A Separate Country
A Separate Country

The good folks at Hachette Book Group USA sent me a review copy of Robert Hicks’ A Separate Country. A follow up to the bestseller, The Widow of the South, which  hit the New York Times Best Seller List, this new title will be available in bookstores on September 23rd. Multiple versions will be available […]

Read more
Review of History Shots – History of the Union Army, American Civil War 1861 – 1865
Zoom of The History of the Union Army

Larry Gormley of History Shots kindly agreed to let me review the series of “information graphics” he has created that focus on military history. This post begins a brief series that I’ll do on all three, two depicting information about the opposing armies in the American Civil War: History of the Union Army and History […]

Read more
Book Review: Lincoln and His Generals
Tried by War

T. HARRY WILLIAMS. Lincoln and His Generals.  New York: Random House, 1952. Pp. viii, 363, $2.40. Over half a century ago, T. Harry Williams wrote an exceptional work with as major theme that the performance of President Abraham Lincoln as commander in chief during the American Civil War positioning him as the true director of […]

Read more
The State of Jones

The good folks at Doubleday sent me a review copy of The State of Jones: The Small Southern County That Seceded from the Confederacy by Sally Jenkins and John Stauffer. It is available for pre-order now from WigWags Books and will be published on June 23rd. Hardcover: 416 pages Publisher: Doubleday (June 23, 2009) Language: […]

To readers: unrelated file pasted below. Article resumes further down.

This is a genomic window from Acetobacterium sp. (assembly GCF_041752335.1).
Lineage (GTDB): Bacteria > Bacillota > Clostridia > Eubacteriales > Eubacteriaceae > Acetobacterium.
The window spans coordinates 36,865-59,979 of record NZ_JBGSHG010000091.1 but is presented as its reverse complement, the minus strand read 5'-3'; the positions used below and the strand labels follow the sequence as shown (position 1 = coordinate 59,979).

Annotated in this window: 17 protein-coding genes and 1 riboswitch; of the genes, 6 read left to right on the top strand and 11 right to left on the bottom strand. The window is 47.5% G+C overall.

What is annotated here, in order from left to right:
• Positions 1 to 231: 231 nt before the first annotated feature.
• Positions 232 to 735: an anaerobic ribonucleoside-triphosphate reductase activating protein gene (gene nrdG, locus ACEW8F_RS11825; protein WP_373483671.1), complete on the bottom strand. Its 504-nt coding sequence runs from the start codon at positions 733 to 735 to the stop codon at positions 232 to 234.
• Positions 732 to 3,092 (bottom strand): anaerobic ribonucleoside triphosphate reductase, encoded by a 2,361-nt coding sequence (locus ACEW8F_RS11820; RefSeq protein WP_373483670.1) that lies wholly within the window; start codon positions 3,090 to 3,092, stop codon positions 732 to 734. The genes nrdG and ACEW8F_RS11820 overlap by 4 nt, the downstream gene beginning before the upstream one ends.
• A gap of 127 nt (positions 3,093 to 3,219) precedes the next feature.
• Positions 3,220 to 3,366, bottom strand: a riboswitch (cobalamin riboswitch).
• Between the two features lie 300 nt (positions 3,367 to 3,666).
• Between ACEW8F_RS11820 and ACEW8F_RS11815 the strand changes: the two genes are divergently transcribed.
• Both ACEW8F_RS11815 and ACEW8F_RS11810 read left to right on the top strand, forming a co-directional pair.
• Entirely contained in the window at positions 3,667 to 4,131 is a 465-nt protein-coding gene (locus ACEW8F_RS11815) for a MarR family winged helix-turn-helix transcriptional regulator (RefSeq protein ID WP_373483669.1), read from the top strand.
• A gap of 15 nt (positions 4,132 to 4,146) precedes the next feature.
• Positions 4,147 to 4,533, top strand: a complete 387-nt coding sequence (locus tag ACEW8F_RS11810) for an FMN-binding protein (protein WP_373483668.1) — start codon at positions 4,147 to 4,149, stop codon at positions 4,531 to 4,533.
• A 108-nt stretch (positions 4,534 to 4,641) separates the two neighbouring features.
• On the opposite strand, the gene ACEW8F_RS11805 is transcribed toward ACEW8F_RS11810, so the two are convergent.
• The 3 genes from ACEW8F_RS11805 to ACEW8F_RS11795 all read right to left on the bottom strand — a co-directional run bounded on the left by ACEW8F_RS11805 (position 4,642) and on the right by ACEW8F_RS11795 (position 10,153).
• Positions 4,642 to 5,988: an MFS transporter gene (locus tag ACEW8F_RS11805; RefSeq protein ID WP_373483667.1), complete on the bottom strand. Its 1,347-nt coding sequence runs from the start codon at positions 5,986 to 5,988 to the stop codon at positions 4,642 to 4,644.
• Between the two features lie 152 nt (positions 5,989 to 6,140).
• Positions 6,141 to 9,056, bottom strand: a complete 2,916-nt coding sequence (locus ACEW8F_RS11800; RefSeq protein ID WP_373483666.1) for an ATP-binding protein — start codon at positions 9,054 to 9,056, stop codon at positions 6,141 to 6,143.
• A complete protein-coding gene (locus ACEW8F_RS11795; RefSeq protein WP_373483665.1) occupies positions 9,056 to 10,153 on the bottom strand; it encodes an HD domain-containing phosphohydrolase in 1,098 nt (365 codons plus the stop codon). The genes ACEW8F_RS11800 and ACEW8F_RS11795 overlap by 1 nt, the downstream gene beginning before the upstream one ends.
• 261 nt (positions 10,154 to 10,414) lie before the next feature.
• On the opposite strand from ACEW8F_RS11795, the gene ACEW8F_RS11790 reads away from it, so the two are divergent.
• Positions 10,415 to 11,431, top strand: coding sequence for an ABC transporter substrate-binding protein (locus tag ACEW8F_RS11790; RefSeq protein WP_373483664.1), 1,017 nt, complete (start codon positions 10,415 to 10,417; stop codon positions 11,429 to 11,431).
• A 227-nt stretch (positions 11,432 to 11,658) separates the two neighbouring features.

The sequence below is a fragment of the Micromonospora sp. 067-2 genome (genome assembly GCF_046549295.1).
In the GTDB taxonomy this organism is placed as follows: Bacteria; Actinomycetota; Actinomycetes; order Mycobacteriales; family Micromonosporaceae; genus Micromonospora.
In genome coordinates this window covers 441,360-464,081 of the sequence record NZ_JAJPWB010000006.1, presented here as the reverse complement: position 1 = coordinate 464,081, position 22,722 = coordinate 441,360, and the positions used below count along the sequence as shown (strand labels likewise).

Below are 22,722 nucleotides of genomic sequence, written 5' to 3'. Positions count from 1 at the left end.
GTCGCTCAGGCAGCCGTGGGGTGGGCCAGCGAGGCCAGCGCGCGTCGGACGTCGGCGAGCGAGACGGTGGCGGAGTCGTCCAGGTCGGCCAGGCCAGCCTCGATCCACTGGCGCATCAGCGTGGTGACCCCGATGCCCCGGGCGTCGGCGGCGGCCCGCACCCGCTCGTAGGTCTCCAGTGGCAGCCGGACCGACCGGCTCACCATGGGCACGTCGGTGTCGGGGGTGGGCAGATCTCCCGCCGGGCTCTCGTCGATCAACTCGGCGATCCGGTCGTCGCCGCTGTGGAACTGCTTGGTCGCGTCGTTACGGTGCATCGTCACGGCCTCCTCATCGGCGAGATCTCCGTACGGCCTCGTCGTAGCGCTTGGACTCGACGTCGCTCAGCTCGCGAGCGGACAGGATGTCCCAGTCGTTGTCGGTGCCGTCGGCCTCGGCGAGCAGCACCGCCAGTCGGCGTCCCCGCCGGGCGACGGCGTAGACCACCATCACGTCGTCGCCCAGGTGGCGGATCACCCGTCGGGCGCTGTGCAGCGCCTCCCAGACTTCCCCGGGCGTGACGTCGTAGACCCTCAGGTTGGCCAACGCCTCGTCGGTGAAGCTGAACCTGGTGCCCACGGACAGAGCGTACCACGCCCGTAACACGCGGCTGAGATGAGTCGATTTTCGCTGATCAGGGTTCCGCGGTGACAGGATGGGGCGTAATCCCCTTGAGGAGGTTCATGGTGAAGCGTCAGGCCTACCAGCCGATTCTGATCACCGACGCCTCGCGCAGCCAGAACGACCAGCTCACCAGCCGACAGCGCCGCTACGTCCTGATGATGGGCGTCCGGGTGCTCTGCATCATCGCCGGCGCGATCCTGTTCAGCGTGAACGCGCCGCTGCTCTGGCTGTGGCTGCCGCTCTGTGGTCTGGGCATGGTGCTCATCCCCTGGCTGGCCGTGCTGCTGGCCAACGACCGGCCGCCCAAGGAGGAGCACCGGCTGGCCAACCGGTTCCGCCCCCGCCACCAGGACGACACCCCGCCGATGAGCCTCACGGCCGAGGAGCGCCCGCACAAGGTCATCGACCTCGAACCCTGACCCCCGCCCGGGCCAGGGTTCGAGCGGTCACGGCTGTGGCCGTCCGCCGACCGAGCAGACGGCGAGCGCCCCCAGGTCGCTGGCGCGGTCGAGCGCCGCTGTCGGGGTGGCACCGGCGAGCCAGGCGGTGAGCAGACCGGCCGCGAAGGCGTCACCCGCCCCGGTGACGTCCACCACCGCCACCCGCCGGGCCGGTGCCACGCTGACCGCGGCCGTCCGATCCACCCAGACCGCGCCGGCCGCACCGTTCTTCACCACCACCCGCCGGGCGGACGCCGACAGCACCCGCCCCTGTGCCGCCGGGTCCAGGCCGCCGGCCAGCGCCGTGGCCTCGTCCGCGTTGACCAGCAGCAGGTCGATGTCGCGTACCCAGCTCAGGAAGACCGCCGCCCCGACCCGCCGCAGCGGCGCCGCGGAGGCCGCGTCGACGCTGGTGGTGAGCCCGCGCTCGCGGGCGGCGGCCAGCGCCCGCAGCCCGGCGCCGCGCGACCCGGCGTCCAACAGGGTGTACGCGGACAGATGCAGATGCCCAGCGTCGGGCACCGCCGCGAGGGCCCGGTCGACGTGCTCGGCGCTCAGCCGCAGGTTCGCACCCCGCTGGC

Read more
"Texas Jack" Omohundro Round Up

I’m vacationing this week in Forth Worth, Texas attending the “Texas Jack Round Up,” the bi-annual gathering of the “Texas Jack” Association (see website here). John B. “Texas Jack” Omohundro was enormously famous in his era. The best friend of William “Buffalo Bill” Cody, he was a famous western scout. And, he’s family, that is to say […]

Read more
Lee's Failure to Entrench

“Lee took longer to learn from his experience that the frontal assault contributed only to attrition without victory than any other field commander in the Civil War.”[i] Edward Hagerman covers in detail the practices of the Federal and Confederate armies as it relates to entrenchment. McClellan and his successors employed it masterfully. Lee and his […]

Read more